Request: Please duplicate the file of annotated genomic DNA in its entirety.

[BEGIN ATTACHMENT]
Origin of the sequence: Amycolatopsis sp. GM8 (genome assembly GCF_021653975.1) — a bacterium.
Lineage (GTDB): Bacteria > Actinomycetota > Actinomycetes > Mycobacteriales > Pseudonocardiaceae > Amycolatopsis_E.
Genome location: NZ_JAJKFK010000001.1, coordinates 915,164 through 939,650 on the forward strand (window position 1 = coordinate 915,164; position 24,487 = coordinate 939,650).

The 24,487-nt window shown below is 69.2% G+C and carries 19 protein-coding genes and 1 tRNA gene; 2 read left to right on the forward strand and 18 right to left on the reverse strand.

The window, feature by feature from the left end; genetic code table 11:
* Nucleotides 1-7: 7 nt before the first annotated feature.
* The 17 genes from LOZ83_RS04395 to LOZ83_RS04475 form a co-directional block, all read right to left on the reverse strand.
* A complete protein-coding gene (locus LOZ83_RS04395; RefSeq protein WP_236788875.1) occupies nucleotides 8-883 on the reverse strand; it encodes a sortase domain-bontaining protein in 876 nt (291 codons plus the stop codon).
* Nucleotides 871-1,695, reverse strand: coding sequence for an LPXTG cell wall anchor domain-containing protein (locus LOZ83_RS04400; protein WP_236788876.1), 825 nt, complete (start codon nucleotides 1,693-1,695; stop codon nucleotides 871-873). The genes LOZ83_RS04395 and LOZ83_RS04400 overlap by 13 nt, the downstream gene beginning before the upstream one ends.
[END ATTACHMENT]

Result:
Origin of the sequence: Amycolatopsis sp. GM8 (genome assembly GCF_021653975.1) — a bacterium.
Lineage (GTDB): Bacteria > Actinomycetota > Actinomycetes > Mycobacteriales > Pseudonocardiaceae > Amycolatopsis_E.
Genome location: NZ_JAJKFK010000001.1, coordinates 915,164 through 939,650 on the forward strand (window position 1 = coordinate 915,164; position 24,487 = coordinate 939,650).

The 24,487-nt window shown below is 69.2% G+C and carries 19 protein-coding genes and 1 tRNA gene; 2 read left to right on the forward strand and 18 right to left on the reverse strand.

The window, feature by feature from the left end; genetic code table 11:
* Nucleotides 1-7: 7 nt before the first annotated feature.
* The 17 genes from LOZ83_RS04395 to LOZ83_RS04475 form a co-directional block, all read right to left on the reverse strand.
* A complete protein-coding gene (locus LOZ83_RS04395; RefSeq protein WP_236788875.1) occupies nucleotides 8-883 on the reverse strand; it encodes a sortase domain-bontaining protein in 876 nt (291 codons plus the stop codon).
* Nucleotides 871-1,695, reverse strand: coding sequence for an LPXTG cell wall anchor domain-containing protein (locus LOZ83_RS04400; protein WP_236788876.1), 825 nt, complete (start codon nucleotides 1,693-1,695; stop codon nucleotides 871-873). The genes LOZ83_RS04395 and LOZ83_RS04400 overlap by 13 nt, the downstream gene beginning before the upstream one ends.